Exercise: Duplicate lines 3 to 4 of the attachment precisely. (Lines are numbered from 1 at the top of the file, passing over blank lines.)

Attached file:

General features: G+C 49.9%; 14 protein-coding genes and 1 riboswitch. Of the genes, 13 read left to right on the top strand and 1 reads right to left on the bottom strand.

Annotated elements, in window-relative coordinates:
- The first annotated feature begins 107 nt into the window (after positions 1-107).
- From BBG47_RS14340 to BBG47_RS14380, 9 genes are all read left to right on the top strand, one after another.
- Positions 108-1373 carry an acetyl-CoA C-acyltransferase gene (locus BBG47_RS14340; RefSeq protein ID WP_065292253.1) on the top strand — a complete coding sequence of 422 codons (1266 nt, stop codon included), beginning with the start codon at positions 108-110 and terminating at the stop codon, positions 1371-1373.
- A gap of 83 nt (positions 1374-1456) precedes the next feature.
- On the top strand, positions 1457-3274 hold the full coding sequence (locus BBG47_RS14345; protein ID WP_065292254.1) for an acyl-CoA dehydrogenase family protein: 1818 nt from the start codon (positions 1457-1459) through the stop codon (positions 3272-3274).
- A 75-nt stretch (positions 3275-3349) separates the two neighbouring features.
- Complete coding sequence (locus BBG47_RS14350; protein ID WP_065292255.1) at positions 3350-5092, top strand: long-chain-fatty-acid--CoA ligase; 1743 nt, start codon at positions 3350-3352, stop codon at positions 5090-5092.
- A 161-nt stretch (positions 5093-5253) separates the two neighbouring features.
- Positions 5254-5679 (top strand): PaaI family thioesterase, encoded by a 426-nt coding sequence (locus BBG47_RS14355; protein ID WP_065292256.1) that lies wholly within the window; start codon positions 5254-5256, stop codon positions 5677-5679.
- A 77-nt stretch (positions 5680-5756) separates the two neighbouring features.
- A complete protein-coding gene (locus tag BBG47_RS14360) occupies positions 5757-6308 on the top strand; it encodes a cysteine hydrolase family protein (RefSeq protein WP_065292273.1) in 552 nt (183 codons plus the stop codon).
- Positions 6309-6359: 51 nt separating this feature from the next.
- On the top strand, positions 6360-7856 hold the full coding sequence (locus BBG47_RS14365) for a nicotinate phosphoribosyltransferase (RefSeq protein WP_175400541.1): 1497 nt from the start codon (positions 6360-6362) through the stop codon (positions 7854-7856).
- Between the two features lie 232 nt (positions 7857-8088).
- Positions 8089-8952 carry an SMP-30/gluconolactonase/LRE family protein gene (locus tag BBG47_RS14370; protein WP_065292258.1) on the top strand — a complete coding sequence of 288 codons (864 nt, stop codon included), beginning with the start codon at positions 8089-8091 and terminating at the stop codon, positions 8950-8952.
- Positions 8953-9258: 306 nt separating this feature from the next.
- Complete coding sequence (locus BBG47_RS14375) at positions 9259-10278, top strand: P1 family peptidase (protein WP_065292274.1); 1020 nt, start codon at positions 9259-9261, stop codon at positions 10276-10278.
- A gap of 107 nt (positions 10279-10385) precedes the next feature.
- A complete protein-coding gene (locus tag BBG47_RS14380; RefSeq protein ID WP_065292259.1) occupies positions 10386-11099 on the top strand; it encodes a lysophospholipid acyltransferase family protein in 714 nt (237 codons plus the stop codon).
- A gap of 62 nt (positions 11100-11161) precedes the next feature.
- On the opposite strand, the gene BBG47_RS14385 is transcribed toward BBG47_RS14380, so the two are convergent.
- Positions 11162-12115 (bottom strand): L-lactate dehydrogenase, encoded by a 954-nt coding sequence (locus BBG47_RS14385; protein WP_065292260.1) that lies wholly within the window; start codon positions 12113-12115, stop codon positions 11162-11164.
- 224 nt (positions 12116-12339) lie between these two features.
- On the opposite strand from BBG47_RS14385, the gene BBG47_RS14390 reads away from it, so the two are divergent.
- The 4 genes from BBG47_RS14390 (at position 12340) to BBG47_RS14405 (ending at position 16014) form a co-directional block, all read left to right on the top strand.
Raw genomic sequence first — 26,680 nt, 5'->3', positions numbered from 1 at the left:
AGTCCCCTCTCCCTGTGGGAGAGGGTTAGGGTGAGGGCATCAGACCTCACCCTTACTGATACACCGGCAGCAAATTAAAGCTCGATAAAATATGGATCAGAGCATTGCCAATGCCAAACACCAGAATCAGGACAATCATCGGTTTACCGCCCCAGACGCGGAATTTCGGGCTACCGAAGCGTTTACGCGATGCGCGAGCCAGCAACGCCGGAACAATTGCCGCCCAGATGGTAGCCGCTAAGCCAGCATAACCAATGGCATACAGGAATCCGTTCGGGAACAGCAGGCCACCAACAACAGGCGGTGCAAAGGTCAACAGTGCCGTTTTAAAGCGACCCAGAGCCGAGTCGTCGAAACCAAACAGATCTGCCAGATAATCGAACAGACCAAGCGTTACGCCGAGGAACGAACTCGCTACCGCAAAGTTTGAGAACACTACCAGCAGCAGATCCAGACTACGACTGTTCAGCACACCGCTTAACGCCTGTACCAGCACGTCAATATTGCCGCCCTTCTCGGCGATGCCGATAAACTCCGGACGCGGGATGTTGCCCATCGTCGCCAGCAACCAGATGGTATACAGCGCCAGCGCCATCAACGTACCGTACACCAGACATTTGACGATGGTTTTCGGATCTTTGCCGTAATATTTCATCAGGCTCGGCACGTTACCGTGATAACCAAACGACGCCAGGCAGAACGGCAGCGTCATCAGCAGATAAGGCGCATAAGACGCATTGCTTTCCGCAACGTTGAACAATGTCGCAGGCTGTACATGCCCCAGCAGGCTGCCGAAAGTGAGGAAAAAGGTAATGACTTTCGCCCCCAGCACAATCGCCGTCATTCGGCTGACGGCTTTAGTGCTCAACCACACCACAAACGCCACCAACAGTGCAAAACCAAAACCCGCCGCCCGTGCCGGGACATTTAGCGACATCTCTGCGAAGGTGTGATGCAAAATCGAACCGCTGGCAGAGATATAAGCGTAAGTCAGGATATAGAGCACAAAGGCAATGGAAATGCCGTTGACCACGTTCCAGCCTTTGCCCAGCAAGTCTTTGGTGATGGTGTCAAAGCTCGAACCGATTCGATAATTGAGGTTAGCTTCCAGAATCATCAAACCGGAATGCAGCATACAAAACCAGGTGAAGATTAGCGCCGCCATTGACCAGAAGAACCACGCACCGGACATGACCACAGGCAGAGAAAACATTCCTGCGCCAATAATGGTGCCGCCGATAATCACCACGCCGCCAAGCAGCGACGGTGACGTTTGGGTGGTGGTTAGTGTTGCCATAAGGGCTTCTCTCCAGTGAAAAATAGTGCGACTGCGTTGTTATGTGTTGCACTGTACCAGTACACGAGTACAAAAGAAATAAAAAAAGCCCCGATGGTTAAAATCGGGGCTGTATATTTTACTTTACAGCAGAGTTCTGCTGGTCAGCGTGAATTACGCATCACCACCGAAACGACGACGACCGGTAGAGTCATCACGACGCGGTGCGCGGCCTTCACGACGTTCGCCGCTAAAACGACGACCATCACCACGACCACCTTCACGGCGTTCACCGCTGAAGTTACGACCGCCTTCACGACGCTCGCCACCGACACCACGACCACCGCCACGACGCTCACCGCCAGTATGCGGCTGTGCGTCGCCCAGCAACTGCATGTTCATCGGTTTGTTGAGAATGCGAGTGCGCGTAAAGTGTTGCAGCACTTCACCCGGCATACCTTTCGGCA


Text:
- The first annotated feature begins 107 nt into the window (after positions 1-107).
- From BBG47_RS14340 to BBG47_RS14380, 9 genes are all read left to right on the top strand, one after another.